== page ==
The vacancy at the U.S. Smokeless factory was quite different.
The building was not a rental property but rather one used by the owner to make its own products. And the vacancy resulted solely from a business decision by U.S. Smokeless to relocate its operations.
Records filed by U.S. Smokeless as part of its bid for an assessment cut stated the property had been put up for sale and no attempts had been made to lease the factory space it had vacated.
In weighing any assessment appeal, Berrios’ office requires it be notified of any property sale by an owner. But there is no indication contained in the appeal file for the Franklin Park property that Altria informed the assessor that a $16 million sales contract had already been signed.
The buyer of the property was a partnership between Panattoni Development Company, a leading industrial real estate firm based in Newport Beach, Calif., and the California teachers pension fund. The new owners plan to tear down the tobacco factory and replace it with a modern industrial facility that would employ between 60 and 150 workers, according to documentation filed by the developer with Franklin Park.
Panattoni informed the village last summer that it had agreed to buy the property for $16 million. That was around the same time Altria was asking Berrios’ office to cut the assessment on the factory because it was emptying out.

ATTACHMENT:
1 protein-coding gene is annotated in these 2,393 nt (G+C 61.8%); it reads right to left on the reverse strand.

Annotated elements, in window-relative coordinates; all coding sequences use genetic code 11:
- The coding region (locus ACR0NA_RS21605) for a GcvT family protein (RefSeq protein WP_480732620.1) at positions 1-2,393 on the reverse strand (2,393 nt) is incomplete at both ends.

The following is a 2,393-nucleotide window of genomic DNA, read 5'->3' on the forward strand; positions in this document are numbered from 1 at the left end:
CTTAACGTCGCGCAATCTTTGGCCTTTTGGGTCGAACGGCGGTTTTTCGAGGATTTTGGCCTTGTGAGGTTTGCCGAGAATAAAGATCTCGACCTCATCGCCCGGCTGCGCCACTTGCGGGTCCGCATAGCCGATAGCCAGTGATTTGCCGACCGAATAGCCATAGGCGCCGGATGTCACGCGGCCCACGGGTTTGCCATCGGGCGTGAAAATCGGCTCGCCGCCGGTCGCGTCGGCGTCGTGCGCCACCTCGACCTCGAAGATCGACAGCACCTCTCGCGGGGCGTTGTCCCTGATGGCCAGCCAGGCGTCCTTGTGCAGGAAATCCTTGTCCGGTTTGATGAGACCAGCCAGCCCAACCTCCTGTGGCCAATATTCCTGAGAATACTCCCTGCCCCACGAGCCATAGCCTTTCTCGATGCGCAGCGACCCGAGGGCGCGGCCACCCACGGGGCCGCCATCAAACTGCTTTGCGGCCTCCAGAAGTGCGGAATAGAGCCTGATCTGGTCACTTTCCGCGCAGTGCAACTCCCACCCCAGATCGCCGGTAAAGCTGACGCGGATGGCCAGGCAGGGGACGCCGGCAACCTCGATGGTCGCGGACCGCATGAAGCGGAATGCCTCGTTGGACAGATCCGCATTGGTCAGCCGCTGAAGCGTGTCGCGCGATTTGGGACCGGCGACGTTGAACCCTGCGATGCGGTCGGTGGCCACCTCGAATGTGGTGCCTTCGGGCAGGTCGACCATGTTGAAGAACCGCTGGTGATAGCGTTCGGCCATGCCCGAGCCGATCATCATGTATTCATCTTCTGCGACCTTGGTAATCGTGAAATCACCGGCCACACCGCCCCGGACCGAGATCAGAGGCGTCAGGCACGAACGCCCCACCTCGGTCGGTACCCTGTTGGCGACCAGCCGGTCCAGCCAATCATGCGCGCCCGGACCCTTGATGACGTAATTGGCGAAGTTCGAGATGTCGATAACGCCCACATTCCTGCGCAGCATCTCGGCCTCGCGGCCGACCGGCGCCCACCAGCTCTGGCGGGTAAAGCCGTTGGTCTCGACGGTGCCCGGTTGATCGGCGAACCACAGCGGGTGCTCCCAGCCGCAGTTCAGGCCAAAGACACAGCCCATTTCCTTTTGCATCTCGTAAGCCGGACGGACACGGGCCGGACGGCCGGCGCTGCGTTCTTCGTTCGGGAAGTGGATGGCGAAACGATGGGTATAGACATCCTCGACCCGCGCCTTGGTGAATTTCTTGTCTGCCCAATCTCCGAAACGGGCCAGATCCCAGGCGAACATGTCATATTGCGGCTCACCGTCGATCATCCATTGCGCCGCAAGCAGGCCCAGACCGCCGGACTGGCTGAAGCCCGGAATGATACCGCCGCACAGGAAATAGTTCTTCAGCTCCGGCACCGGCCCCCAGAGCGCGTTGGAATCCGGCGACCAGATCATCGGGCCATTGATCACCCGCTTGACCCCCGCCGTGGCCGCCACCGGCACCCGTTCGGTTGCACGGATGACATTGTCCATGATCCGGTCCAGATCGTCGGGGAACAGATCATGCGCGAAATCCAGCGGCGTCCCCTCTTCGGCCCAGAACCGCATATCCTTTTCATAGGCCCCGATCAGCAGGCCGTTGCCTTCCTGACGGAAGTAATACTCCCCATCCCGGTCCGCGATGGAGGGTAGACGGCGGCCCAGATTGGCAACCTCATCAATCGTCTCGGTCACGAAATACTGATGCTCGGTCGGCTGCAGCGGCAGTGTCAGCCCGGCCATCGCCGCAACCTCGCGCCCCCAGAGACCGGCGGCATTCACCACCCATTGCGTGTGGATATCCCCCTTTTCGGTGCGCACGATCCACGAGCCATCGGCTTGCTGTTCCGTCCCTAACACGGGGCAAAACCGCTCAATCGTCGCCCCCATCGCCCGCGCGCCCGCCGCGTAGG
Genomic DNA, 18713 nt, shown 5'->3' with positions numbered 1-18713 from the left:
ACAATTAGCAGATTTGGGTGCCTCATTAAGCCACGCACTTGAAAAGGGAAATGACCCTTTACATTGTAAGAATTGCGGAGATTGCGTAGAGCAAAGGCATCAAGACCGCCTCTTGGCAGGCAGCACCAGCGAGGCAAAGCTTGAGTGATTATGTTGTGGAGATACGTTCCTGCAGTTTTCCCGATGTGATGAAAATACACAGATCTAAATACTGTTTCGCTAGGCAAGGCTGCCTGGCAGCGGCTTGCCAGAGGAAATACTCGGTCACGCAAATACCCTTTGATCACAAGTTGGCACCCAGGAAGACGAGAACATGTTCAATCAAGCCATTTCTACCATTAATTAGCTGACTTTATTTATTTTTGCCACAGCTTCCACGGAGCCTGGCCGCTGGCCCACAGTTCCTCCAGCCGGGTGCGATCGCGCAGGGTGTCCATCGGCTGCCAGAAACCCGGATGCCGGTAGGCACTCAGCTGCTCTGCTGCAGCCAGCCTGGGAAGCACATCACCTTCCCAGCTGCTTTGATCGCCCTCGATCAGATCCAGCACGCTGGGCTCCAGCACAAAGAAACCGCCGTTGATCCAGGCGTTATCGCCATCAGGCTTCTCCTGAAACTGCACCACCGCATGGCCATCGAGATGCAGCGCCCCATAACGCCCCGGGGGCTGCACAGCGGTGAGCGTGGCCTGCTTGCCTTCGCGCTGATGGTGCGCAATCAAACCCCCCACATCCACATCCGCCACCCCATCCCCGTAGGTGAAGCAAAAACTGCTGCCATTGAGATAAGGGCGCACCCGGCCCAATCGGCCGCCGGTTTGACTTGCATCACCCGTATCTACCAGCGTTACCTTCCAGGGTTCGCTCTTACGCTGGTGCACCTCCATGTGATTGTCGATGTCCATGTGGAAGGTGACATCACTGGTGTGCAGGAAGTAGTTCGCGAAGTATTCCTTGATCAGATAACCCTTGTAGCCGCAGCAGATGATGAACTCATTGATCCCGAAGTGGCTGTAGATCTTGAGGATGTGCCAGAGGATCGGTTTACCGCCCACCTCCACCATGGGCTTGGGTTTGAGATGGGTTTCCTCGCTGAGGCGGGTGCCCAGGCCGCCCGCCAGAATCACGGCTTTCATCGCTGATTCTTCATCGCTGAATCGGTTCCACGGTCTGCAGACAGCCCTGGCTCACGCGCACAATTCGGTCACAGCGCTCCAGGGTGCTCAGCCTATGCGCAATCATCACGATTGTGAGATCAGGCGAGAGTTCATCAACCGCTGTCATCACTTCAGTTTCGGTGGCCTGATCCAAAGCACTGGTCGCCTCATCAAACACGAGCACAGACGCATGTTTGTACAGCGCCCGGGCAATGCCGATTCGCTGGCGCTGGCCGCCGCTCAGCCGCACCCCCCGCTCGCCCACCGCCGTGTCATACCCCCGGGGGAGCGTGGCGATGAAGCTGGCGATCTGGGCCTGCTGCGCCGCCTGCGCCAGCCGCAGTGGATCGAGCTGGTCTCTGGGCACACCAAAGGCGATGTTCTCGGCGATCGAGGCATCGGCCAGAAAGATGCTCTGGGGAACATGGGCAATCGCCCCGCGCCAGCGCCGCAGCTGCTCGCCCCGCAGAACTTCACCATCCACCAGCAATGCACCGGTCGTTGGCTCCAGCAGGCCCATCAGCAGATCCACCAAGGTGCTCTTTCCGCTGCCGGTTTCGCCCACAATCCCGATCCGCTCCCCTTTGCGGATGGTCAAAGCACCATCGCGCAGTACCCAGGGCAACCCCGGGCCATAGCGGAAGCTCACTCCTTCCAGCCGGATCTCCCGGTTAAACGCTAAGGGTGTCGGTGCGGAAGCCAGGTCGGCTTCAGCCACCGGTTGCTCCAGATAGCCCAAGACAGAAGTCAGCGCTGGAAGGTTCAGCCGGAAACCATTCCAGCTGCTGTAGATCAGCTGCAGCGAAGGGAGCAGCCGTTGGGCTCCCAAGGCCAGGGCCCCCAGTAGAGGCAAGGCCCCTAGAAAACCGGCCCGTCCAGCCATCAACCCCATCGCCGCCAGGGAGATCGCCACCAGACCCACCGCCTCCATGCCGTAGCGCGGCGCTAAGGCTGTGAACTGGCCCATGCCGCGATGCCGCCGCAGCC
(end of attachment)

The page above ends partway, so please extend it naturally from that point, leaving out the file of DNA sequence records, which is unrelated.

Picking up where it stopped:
In an ironic twist, the Panattoni disclosure was included in its application to Franklin Park to gain a different property tax break designed to encourage industrial development in the town located near O’Hare International Airport.
Altria spokesman Callahan also defended the propriety of the tax relief his company obtained from Berrios’ office.
“Common tax practice recognizes that a manufacturing facility that is limiting operations is eligible for a lower assessment for property tax purposes than a full utilized factory,” Callahan said in an emailed statement.
Shaer, the Berrios spokesman, said court decisions prohibit the assessor from using the sale price of a property as the sole determinant of its worth for tax purposes. “We cannot and do not assess a property solely on its sales price,” said Shaer.
What’s more, Shaer said lawyers for Berrios’ office would not have considered the transaction a traditional sale but rather a sale-leaseback. However, records show Panattoni allowed Altria to continue to occupy some of the property only through June before it is to be demolished.
Shaer said Berrios did not review or discuss the Altria tax matter with anyone. The company underscored that point, with Callahan saying no one representing Altria contacted Berrios to discuss the tax appeal before his office. The appeal, Callahan said, was handled for the company by an outside law firm.
Since 2010, Altria has donated $1.3 million to Illinois politicians, though it made no contributions to political funds controlled by Berrios. The company, however, did make $12,000 in donations to Berrios’ daughter, Toni, who served as a Democratic member of the Illinois House from Chicago through 2014.